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In Pursuit of Nutrition Balance: Why am I eating AGAIN? || In the Pursuit of Balance

With the COVID-19 outbreak, I’ve been out of work. Currently it’s been twelve days since I’ve been to work for a normal day and already I find myself eating more than normal. I’m sitting on the couch and constantly finding myself wondering what I can eat next…. Sound familiar to anyone else? Please tell me I’m not alone on this! I’m usually on the go and busy with work so now that I am at home looking for things to occupy my time with, I feel hungry all the time. Is it because my body needs more food? Hell no! I’m moving less than I normally do, so in theory I should be eating a little less as well. So that’s not it.

Sometimes we feel hunger when what we actually are is thirsty. That is a common culprit of mine… I’m not drinking as much water as I normally do while I am at work. I usually drink a gallon of water throughout the day and therefore I’m peeing every 30 min to an hour. But I don’t mind getting paid to go pee every hour. But when I’m at home, I just think less about drinking water I guess. So that could be a good reason why I feel the need to eat ALL the fricken time.

Another reason I feel like eating all the time is due, in part, to boredom. I tend to be a bored eater. It’s been almost two weeks and I’m having trouble filling the time with things I want to do. My closet is clean and organized. My laundry is done (for now). I can’t really think of any big cleaning projects that needs to be done around the house, which is usually what I fill my days off with. But now? All of it’s done. Sooooo, what’s in fridge?

Not only am I a bored eater, but I’m an emotional eater as well. When I was young, emotional eating was a coping mechanism that was easy to fall into. My mother always made sure our family was fed and that we had extra. She still is that way and that’s always a perk when I visit her—she always sends me home with food. And she’s a way better cook than I am, so it’s a treat. But that made it so I always had access to as much food as I wanted. Scientists have done studies and found that eating food releases serotonin and oxytocin. Serotonin is a hormone that your brain needs to feel good—depressed brains are deficit with those hormones, making it difficult/impossible to feel a sense of well-being without something helping your brain maintain proper levels of this hormone. Oxytocin is a hormone that your brain interprets as feeling loved. Physical touch releases oxytocin, which is perhaps why this social distancing is taking a heavy mental toll on everyone. Humans needs physical touch—from birth all the way to death—to function normally and properly. There are other things that help with oxytocin production, but eating food is one of them. In the absence of other forms of oxytocin production, a failsafe way is and will always be food. So, in times of great stress and isolation, craving food can be our bodies’ way of providing necessary hormones to keep our brains feel well and balanced.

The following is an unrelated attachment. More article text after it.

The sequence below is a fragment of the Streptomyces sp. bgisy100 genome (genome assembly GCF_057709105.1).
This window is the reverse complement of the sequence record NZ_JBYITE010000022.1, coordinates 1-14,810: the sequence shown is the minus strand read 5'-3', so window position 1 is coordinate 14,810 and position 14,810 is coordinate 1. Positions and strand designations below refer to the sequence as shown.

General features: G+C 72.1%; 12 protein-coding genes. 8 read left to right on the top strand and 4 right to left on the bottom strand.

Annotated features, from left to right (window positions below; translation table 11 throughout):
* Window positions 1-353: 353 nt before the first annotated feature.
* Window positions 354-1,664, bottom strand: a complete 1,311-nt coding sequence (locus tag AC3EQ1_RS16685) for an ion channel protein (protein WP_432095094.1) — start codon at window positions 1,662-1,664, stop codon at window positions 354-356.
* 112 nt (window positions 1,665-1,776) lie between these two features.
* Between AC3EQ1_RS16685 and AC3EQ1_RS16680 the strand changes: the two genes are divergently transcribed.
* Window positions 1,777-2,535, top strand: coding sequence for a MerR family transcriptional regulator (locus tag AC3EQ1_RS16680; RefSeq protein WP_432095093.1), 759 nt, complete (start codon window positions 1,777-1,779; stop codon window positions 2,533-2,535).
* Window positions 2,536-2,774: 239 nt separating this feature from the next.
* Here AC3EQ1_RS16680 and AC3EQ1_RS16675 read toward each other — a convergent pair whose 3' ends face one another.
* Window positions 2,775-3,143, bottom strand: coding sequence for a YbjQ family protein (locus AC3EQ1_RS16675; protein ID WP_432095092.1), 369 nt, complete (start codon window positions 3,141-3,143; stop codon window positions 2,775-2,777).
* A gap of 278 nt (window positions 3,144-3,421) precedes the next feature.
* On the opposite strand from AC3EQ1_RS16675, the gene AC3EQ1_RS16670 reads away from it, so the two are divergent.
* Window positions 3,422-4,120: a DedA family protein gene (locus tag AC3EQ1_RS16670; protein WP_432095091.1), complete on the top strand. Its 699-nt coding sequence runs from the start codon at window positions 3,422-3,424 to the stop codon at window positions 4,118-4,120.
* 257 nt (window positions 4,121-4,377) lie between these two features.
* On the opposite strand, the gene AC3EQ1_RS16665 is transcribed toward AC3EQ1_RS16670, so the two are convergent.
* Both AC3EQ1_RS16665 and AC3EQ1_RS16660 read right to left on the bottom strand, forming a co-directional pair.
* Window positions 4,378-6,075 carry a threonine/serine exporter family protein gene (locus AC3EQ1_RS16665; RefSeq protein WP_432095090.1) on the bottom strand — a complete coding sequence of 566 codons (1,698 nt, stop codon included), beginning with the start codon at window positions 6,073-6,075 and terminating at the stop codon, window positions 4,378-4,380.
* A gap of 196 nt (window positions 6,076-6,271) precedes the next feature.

Obviously there is a point where using food for these reasons is absolutely counterproductive. Low quality food and especially high amounts of sugar can be counterproductive in the long run for proper hormone balance. There is a time where eating too much, even if it’s relatively healthy choices, can make us feel worse in our bodies as well as our feelings towards our situation.

So what’s the solution? What do we do when we’re trapped in our homes with limited things to do and all we can think about is food? I will never pretend to have all the answers. All I can do is help shed light on what I have seen or experienced that helps.